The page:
Friday, June 26, 2009

Queen Anne's Lace

As you ride along the roadsides in Coweta, you can see the lacy white flowers of Queen Anne's lace. I stopped the other day to snap some photos because I think it makes a beautiful display, kind of like a field of little crocheted doilies. I have always been fond of Queen Anne's lace and remember using it as a doll's play umbrella.

I have read it is an ancestor of the carrot and the leaves do favor carrot foliage so I can believe that. It is not hard to imagine it was named for Queen Anne and brought over to this county by early settlers because they used it as an herbal remedy, but is not used that way any more. Some even say it can be dangerous if ingested.

Today, it is sadly classified as a weed. It is a biennial which is a plant that grows only for two years and only blooms in the second year. The curly bird's-nest-like flowers are the seed pods.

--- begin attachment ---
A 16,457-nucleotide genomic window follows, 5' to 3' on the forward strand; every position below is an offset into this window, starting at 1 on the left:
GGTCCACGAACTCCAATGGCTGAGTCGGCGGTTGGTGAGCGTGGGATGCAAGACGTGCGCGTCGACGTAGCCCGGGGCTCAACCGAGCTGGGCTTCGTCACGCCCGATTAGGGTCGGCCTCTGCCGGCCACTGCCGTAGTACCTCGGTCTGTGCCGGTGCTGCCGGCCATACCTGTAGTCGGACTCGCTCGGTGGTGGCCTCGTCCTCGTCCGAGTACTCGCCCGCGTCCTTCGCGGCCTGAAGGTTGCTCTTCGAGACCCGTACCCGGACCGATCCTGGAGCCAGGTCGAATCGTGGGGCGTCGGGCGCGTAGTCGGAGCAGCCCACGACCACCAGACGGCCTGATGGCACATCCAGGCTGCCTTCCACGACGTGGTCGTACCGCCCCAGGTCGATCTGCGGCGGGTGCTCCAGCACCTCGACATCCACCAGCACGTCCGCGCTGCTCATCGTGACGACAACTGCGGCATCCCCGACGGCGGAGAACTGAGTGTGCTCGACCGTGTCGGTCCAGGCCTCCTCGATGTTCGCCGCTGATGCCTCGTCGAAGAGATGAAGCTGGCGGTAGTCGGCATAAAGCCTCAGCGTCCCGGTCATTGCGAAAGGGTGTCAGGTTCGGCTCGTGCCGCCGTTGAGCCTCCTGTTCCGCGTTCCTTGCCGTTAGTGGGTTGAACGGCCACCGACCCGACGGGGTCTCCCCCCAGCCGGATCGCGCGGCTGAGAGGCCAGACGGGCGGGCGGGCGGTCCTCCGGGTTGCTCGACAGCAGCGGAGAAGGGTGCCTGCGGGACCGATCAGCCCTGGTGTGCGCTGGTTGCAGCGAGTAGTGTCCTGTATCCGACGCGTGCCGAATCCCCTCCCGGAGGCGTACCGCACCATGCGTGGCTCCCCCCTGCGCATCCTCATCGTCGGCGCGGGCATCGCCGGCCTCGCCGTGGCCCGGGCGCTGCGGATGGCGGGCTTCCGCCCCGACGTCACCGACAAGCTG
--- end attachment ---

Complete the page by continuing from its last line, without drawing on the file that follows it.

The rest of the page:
A friend of mine uses it to make the most gorgeous arrangements I have ever seen. It can be prettier as a filler than baby's breath and is elegant when arranged alone in a vase. My only objection would be the bugs and ants that can hide in the flowers, but if you give them a good shaking, you can pretty much take care of that problem.

Best of all, they are free for the taking. If you check the price of baby's breath at the grocery store you can pay between $6 and $12 for a small bunch, if it is available. Queen Anne's lace only takes a little bit of effort because it grows all the time and lasts well in water. What a bargain.

The best thing about it is that when you come across a big patch of it, if you squint it looks like a mini fairyland. To me it will always be a flower.

1 comment:

  1. As a crocheter, I will never again see these without thinking of them as a field of little crocheted doilies. Beautiful!